Ahead of World Day against Trafficking in Persons, we look at a vile practice that wrecks the lives of millions of children and deprives them of education.
When a child is the victim of trafficking, she loses everything. Her home, her friends, her education. Her hope.
More than a million children are trafficked each year around the world, according to UNICEF. Wrenched from their familiar life, they are relocated and forced to work, often in the sex trade but also in sweatshops, begging and agriculture.
The vast majority of them are girls and they are deprived of an education and trapped in a life of poverty and slavery.
July 30 is World Day against Trafficking in Persons - when the spotlight is shone on a problem that affects every country, not just the developing ones.
India is home to 40% of the world's estimated 45 million slaves, according to a 2016 global slavery index published by the Australia-based Walk Free Foundation.
This week an international conference on the trafficking of girls and women has been held in Mumbai. It heard the city has become a major destination for global sex trafficking.
"Girls were being trafficked to Mumbai from the poorer states of India and also from Bangladesh, Nepal and Myanmar," said Vijaya Rahatkar, chair of Maharashtra State Women's Commission that organised the conference along with anti-trafficking charity International Justice Mission.
"Now girls from Philippines, Uzbekistan, Kazakhstan are being brought to Mumbai," Rahatkar told the Thomson Reuters Foundation.
A charity has just launched an appeal to help underprivileged Indian children becoming victims of child trafficking.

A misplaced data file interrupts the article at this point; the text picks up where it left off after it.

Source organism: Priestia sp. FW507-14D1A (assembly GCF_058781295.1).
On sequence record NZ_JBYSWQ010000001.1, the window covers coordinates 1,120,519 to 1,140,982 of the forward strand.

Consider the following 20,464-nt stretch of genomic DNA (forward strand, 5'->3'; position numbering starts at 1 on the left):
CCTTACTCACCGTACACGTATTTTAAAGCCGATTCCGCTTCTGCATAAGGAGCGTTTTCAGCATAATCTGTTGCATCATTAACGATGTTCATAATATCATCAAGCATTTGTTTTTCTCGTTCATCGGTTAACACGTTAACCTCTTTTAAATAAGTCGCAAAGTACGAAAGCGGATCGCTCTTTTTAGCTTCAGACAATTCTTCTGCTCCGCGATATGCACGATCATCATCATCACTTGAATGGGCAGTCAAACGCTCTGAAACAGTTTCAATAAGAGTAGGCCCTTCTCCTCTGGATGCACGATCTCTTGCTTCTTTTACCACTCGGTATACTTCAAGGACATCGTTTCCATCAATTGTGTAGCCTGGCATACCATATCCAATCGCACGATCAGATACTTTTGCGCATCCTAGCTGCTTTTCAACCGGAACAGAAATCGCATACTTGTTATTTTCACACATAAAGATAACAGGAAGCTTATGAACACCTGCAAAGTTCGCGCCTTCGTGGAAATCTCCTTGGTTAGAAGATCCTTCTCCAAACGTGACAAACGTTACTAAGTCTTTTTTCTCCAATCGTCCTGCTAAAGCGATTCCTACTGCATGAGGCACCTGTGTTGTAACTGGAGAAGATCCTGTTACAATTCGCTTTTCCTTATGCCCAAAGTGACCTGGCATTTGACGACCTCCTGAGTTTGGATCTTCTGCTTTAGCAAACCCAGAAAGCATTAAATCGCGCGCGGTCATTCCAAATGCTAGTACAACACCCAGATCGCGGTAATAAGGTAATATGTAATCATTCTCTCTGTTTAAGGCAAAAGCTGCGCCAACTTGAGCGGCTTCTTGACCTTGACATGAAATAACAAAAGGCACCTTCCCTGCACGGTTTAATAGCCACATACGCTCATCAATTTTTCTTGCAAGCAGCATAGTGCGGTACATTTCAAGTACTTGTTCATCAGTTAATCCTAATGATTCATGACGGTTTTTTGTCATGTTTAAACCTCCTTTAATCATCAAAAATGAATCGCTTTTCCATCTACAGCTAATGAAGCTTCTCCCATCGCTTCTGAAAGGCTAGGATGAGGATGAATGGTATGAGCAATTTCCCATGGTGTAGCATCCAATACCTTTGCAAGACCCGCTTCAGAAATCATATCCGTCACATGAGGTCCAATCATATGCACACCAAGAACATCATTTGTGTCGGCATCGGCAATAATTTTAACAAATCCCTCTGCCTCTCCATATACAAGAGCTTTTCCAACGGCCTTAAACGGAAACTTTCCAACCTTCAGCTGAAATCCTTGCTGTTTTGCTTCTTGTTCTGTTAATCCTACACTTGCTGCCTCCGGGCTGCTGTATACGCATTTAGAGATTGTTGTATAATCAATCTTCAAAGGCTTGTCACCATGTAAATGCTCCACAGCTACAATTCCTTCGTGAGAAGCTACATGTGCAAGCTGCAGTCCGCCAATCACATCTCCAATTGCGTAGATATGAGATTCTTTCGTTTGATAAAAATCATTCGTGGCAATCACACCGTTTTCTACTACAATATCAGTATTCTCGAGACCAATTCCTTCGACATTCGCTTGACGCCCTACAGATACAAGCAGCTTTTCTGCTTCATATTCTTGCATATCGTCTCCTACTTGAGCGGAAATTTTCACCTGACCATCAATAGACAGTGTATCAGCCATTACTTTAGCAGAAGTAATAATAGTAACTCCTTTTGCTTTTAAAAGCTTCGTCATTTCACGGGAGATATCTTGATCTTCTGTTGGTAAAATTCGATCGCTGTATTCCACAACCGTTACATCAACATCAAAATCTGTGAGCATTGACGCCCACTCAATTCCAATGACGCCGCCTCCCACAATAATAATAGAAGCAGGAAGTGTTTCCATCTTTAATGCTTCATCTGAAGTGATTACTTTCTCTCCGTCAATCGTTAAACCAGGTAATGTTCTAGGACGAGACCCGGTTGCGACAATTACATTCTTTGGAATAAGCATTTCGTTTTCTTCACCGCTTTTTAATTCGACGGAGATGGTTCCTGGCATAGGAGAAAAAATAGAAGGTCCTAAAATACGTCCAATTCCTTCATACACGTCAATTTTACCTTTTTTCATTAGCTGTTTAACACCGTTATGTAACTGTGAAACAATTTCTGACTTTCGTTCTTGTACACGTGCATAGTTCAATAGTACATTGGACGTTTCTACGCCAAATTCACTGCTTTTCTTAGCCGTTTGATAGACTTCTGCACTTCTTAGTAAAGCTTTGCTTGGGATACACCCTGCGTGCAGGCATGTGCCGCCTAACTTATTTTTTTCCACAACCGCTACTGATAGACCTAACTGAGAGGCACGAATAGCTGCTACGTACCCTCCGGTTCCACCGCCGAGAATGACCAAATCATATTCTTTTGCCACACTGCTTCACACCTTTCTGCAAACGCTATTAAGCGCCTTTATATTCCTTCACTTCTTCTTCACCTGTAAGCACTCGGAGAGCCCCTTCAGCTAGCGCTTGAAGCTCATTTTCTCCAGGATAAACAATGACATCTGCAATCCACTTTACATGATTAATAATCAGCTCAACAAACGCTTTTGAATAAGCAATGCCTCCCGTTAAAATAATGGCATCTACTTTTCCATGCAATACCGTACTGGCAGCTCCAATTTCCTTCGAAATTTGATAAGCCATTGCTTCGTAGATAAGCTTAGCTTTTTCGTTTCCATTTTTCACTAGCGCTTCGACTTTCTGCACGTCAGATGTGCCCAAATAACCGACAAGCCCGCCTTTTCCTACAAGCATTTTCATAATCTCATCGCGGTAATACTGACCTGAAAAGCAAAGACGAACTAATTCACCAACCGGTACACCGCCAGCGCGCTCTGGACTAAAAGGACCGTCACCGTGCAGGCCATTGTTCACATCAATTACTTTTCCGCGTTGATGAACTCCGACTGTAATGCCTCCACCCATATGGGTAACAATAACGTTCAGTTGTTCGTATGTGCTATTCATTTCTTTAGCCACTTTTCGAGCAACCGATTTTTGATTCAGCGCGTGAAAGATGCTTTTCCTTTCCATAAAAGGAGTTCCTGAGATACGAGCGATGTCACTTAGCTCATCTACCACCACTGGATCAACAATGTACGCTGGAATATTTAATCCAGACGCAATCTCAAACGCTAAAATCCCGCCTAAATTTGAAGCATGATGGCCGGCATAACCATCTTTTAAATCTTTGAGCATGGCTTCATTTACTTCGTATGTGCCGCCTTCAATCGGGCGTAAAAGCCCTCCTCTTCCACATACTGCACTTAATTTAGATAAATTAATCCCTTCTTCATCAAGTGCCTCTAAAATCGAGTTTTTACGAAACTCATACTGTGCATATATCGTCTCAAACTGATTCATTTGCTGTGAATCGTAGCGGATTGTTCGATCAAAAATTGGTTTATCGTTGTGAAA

The Scottish Catholic International Aid Fund (SCIAF) will work alongside Caritas India to help families in underprivileged communities avoid becoming victims of trafficking.
“Child trafficking is destroying lives,” said Charlotte Hull, head of communications, fundraising and education at SCIAF.
After going to India to see the project, she said: “Right now in India, thousands of children are being bought and sold every year - forced to work long hours in dangerous conditions with little or no pay, no rights and often violently beaten and sexually abused.
“Every child has the right to love, safety, an education and a future of hope."
On the other side of the world, a forum was held this week on the problem of indigenous people in Ecuador being trafficked.
Traffickers prey on poor indigenous families and their children by offering false promises of opportunities to study or good jobs, often as domestic or farm workers.
"People are tricked. They are offered everything," Magdalena Fueres, an indigenous leader told the Thomson Reuters Foundation.
"Girls who have been trafficked don't report what's happened to them because of shame and fear," said Fueres, who heads UNORCAC, an association of indigenous women in Ecuador.